Congress is returning to Washington after its Memorial Day recess, and among the top issues slated for House action in the coming weeks is the Democrats’ massive national energy tax to be paid by anyone who drives a car, buys a product made in America, or has the audacity to flip on a light switch. The tax could cost American families up to $3,100 per year and will send countless American jobs overseas to China and India at a time when U.S. workers can afford it least. With the Obama Administration taking responsibility for the future of General Motors today, how can Washington Democrats seriously claim they are looking out for the best interests of American workers at the same time that they’re advocating a significant new tax that will kill their jobs?
Republicans spent the Memorial Day recess sounding the alarm on the national energy tax – called “cap and trade” by the legislation’s supporters – in venues across the country, capped off with Governor Mitch Daniels (R-IN) delivering the weekly GOP address on Saturday to expose the Democrats’ scheme and highlight better solutions proposed by Republicans:
“The national energy tax imposed by Speaker Pelosi’s climate change bill would double electric bills here in Indiana, working a severe hardship on low-income families, but that’s only where the damage starts. In a state where we like to make things, like steel and autos and RVs, it would cost us countless jobs, many of them heading off-shore to China and India. Our farmers and livestock producers would see their costs skyrocket. And our coal miners would be looking for new work, while we leave affordable, homegrown energy idle in the ground.”
In summits held in Pittsburgh, PA, Indianapolis, IN, and San Luis Obispo, CA last week, the House GOP’s American Energy Solutions Group – led by Conference Chairman Mike Pence (R-IN) – highlighted the devastating impact a national energy tax would have on jobs and local economies. An editorial in this morning’s Wheeling (WV) Intelligencer highlights one of the consequences the Democrats’ national energy tax could have on that community: the downfall of both the coal and steel industries and the families who depend on them:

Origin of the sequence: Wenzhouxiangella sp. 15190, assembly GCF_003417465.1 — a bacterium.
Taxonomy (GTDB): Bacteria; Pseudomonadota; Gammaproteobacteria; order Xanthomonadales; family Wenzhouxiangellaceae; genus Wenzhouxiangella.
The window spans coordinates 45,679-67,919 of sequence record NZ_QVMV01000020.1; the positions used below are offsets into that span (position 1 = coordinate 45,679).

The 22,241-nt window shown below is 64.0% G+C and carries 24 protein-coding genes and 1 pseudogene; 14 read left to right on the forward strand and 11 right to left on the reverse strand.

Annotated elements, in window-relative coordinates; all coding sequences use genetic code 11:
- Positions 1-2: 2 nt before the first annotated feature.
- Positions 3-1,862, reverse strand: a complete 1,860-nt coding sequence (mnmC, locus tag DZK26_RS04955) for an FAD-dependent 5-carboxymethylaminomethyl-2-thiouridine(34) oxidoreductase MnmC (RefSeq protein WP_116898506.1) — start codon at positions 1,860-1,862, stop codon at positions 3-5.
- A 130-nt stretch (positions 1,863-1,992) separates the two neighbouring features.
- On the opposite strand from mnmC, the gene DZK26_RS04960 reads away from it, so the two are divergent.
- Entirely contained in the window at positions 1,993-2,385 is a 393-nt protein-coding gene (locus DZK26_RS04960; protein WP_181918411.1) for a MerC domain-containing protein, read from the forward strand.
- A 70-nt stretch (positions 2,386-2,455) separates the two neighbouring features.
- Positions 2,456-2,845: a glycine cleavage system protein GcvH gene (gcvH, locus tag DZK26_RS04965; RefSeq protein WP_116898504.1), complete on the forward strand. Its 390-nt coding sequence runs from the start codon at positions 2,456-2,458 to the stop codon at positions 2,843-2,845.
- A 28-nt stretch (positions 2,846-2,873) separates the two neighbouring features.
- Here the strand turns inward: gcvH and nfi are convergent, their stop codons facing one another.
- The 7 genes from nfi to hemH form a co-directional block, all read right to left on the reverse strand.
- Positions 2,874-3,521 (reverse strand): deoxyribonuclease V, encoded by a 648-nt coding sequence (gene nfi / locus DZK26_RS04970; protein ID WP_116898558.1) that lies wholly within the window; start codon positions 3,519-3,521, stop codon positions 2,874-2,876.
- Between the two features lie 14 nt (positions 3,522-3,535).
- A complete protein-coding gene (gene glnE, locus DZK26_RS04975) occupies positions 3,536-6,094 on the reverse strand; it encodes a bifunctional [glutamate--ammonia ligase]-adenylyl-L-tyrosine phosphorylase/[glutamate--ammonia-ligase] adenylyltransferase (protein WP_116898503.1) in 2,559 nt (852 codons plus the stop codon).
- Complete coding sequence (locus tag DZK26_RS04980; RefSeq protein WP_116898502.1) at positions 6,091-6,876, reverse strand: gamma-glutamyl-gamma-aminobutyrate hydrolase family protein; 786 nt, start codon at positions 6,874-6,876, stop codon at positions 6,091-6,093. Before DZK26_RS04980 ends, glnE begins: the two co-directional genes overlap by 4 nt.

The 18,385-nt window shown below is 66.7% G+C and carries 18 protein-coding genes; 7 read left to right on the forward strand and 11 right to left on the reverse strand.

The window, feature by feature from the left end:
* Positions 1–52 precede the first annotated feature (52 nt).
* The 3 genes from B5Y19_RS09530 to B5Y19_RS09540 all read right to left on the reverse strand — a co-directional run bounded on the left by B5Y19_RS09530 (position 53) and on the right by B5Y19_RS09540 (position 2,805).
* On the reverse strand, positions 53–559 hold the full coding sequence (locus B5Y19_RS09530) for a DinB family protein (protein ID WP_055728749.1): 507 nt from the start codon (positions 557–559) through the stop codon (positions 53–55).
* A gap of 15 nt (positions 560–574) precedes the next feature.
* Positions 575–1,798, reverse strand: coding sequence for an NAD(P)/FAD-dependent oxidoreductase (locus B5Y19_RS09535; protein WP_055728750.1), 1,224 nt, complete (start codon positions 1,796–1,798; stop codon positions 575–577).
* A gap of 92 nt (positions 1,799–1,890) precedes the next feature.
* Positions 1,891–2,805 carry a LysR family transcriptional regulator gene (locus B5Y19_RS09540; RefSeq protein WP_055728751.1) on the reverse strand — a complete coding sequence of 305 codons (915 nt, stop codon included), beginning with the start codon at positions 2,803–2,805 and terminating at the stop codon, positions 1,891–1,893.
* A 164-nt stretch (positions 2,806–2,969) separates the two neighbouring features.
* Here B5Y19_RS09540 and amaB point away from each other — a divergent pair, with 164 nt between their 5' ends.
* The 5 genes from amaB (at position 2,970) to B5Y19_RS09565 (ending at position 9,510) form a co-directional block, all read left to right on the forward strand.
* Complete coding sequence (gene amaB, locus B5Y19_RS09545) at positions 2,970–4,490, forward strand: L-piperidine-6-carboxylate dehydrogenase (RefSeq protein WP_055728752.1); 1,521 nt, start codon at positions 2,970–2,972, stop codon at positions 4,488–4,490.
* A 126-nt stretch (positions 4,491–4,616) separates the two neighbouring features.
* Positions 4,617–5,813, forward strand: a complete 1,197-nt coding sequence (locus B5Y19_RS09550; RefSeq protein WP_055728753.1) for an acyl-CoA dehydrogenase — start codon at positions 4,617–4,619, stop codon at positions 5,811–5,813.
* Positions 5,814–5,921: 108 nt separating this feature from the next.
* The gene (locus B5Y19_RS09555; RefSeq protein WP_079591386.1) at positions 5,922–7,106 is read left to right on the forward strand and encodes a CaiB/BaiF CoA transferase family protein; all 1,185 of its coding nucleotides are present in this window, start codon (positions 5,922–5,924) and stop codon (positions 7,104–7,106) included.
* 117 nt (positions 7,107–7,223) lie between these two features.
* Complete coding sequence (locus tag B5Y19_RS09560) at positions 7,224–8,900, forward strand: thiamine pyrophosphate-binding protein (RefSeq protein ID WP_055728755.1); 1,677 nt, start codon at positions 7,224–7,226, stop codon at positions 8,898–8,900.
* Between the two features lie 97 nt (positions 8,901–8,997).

“Measures such as the ‘cap and trade’ proposal to limit carbon dioxide emissions have been covered widely by the press, including this newspaper. Much of the focus has been on coal-fired power plants. That is appropriate because of the drastic effect ‘cap and trade’ would have on the coal industry and customers of coal-fired power plants.”
“Not much has been said about the effect ‘cap and trade’ would have on other industries, however. Clearly, certain facilities used in the steel industry could be affected dramatically if the legislation is enacted…”
“The domestic steel industry has been hurt badly by a combination of government failure to protect it from unfair foreign competition, and enforcement of air pollution rules. We hope members of Congress do not allow ‘cap and trade’ to become one of the final nails in the coffin of the steel industry. We urge Wilson and other lawmakers representing this area to refuse to allow that to happen.”
At a time when our nation is struggling to save American jobs, is a national energy tax really the kind of policy that Americans are expecting out of the leaders in Washington? Shouldn’t they expect Democrats and Republicans alike to work on an “all of the above” plan that creates jobs, lowers energy prices, and cleans up the environment at the same time? That’s what Rep. Pence’s American Energy Solutions Group supports – and that’s what it has been advocating around the nation and in the halls of Congress. Cornerstones of the House Republicans’ “all of the above” strategy are:
Increasing environmentally-safe energy production on remote lands and far off our shores;
Promoting the use of alternative fuels that will reduce carbon emissions, such as nuclear, clean-coal, and renewable energy technologies; and
Encouraging increased efficiencies and cutting edge technologies to maximize America’s energy potential.
As Congress begins a four-week sprint toward the Independence Day recess, will Democrats stubbornly barrel ahead with their plan to saddle American workers, families, and small businesses with a national energy tax? Or will they work with Republicans to create jobs, protect the environment, and lower energy prices – all without raising taxes?
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